Political Implications

The Political Influence of the Industrialized Agriculture Lobby In the United States

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Political Effects: Following the Money

As I alluded to before, the money spent by the Industrialized Agricultural Lobby has a definitive and absolute chance to affect political opinion simply because we live in a capitalist society, where to coin the old phase, "Money Talks." Yet, the Industrialized Agricultural Lobby is just one voice in a chorus of special interest groups, thus, the question of how clearly they are heard arises. The Industrialized Agricultural Lobby, while it does wield a significant amount of capital, spends ten of thousands of dollars less than other special interest groups, in fact, it is 25th on the list of money spent lobbying(http://www.opensecrets.org/pubs/lobby98/topind.html). However, it is important to note that each special interest group lobbies in their own area of interest, therefore when agricultural issues are the subject of debate on the hill it is quite probable that the Industrialized Agricultural Lobby has the loudest, best funded, voice. Thus, to see how the money spent by the Industrial Agricultural Lobby effects political opinion and decision-making directly we should look toward the arena where agricultural issues are most frequently debated: the House and Senate Agricultural Committees.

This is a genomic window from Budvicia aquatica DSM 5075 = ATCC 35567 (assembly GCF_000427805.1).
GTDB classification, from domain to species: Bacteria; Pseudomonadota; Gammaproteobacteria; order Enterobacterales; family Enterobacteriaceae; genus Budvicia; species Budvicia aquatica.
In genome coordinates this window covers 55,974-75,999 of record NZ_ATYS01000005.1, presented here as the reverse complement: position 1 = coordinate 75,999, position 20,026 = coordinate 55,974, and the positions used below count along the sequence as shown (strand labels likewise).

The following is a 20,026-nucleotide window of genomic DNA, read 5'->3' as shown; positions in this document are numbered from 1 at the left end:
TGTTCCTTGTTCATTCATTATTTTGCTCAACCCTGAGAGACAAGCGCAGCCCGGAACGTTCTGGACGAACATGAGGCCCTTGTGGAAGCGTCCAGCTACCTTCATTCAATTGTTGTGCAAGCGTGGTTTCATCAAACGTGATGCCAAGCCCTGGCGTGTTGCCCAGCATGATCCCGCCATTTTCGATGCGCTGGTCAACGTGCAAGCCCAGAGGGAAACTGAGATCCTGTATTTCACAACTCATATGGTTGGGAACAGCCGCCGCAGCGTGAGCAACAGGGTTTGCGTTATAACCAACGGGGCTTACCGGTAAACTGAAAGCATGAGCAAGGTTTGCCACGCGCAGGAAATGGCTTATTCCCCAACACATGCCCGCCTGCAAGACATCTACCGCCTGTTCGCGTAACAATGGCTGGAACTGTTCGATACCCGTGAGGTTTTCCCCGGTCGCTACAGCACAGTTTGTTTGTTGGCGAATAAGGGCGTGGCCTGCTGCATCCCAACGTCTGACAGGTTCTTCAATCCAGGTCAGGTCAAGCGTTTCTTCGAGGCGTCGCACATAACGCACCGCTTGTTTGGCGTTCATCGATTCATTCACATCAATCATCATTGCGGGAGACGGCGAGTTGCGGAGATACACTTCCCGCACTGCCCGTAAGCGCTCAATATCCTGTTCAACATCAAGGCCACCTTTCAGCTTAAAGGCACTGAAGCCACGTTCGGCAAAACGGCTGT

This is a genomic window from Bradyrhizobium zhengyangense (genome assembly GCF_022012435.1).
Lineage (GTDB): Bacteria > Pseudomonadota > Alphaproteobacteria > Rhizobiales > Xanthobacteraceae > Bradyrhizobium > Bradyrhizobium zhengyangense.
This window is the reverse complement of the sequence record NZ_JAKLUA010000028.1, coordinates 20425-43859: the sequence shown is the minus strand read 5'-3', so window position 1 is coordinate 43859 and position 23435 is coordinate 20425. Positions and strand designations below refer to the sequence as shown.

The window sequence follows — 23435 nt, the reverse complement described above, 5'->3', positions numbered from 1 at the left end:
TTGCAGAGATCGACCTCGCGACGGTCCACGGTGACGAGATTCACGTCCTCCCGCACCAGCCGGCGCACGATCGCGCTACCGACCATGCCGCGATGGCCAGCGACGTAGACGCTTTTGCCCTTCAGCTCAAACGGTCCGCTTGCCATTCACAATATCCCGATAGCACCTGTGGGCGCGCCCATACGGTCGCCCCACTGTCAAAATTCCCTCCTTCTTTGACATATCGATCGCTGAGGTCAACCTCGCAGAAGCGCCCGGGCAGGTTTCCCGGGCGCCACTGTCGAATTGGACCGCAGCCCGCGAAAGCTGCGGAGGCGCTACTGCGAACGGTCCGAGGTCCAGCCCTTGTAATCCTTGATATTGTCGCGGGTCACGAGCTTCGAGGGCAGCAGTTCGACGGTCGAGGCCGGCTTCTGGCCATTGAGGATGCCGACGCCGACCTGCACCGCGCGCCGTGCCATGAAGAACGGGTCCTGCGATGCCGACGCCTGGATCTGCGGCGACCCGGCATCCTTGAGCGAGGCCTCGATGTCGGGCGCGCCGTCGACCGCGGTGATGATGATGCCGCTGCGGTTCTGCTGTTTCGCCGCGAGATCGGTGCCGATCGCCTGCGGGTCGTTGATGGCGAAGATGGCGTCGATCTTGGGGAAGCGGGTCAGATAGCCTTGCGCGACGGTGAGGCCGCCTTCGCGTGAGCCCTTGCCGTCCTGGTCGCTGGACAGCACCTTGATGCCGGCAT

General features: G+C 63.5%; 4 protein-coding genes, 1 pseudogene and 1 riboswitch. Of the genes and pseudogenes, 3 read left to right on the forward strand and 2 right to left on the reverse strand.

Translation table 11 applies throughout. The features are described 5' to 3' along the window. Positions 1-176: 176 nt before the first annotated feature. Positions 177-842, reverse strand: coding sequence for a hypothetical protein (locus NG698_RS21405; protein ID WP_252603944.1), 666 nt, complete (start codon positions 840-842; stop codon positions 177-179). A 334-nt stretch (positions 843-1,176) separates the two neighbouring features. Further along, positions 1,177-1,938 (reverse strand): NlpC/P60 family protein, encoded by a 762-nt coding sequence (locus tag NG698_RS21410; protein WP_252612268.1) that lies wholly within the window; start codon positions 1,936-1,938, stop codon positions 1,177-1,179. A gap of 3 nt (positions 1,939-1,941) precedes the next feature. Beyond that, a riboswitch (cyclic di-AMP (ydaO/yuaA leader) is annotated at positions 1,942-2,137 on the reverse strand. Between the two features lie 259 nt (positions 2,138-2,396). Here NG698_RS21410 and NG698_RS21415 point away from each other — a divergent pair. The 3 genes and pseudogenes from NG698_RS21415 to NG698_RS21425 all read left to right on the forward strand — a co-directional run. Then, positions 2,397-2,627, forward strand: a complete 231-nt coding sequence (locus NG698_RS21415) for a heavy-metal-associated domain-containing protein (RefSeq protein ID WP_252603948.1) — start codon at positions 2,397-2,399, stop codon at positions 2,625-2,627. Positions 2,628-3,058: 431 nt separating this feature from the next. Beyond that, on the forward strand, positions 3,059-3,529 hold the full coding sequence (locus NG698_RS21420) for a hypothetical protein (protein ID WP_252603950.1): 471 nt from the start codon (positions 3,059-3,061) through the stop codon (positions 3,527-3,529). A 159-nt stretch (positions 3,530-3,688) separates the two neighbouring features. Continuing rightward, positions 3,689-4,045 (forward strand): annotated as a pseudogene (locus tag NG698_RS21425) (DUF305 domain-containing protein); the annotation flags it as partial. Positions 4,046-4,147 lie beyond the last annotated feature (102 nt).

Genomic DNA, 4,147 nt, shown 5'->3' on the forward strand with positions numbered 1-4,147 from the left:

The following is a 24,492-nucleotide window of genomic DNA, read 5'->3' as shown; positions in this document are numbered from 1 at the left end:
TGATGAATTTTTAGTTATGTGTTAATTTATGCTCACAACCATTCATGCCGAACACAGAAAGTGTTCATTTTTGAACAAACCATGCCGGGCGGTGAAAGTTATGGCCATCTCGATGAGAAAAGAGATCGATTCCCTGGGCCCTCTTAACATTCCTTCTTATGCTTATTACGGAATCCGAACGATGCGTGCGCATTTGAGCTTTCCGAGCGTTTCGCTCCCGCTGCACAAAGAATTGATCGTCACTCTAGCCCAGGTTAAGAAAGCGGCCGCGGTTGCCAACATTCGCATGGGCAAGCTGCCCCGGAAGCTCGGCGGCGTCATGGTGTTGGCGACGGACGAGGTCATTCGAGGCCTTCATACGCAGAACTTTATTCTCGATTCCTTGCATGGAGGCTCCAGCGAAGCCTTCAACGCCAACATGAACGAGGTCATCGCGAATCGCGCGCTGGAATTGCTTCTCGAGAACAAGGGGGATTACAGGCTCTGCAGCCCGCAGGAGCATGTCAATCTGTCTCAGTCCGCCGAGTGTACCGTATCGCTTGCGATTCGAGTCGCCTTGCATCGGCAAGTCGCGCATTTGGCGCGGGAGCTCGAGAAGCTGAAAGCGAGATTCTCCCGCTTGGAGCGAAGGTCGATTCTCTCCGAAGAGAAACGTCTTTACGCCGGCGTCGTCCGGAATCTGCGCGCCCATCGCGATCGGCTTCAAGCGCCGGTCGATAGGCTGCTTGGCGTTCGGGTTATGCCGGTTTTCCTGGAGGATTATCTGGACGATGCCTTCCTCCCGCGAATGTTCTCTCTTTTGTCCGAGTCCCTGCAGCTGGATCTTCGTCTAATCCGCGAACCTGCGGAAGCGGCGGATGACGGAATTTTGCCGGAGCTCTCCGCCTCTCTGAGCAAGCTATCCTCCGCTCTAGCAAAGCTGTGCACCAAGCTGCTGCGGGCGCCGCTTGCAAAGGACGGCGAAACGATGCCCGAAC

The Senate and House Agricultural Committees are central to the formation and maintenance of proposed legislation concerning agriculture in the US. Lobbied mainly by two groups, first the Industrialized Agriculture Lobby, pushing for greater liberalization of the agricultural industry and increased government subsidies. Second, the Environmental Lobby, which is pushing for increased regulation on industrialized agriculture for the protection of the US and the world environment. A stance that is founded via a multitude of links between environmental degradation and industrialized agriculture. Water pollution, being just one example of these links, where industrialized agriculture is responsible for 60% of the pollution in US rivers and streams (Ridgeway, St.Clair, 1998). The numbers for the Environmental Lobby are unavailable, yet it is a safe assumption, that with the huge scope of issues which the Environmental Movement is involved in, it would be impossible for the Greens to implement capital to the extent that the singularly focused Industrial Agricultural Lobby can. Therefore, the political opinion within the agricultural committees in congress should reflect, if we follow the money, the influences of the pro-industrialized agriculture, anti-green agenda. In the regions of the US where industrialized agriculture is in heavy use, i.e. the West, Midwest, and Southeast, the elected officials on the agricultural committees voted anti-green, quite pro-industrial agriculture. In the House agricultural committee the representatives from the Midwest voted on average for 71% of the bills that were pro-industrial agriculture, the representatives from the West voted on average for 67% of the pro-industrialized agriculture bills. The representatives from the Southeast were of the same inclination with senate committee on agriculture also turned out similar results with average votes for 74% of the pro-industrial agricultural bills. The senate committee on agriculture also demonstrated similar voting with an average of 100% for pro-industrialized agriculture bills from the West, 84% from the Southeast, and 49% from the Midwest. The last statistic of 49% from the Midwest seems to be out of place, but it is not. This statistic only further illuminates the money trail from the industrialized agricultural lobby to congress. Let us draw back our attention to the prior section of this web page where the party distribution of the lobbying and campaign contributions was highlighted. As stated before of the funds spent by the Industrial Agricultural Lobby 65% went to the Republican Party. When the voting average from the Midwest is examined further the money trail becomes even clearer. Of the senators from the Midwest it was the democrats who pushed the percentage down voting against 79% of the pro-industrialized agriculture bills. On the other hand, the Republicans voted for 97% of the pro-industrialized agriculture bills. When the other agricultural regions of the US are examined the same party differences are seen. The Southeast is another fine example of this effect with the democrats voting against 80% of the pro-industrialized agriculture bills and the republicans voting for 100% of them (http://www.lcv.org/scorecards/index.html). Thus, it is clear: the votes go in favor for those who pay.

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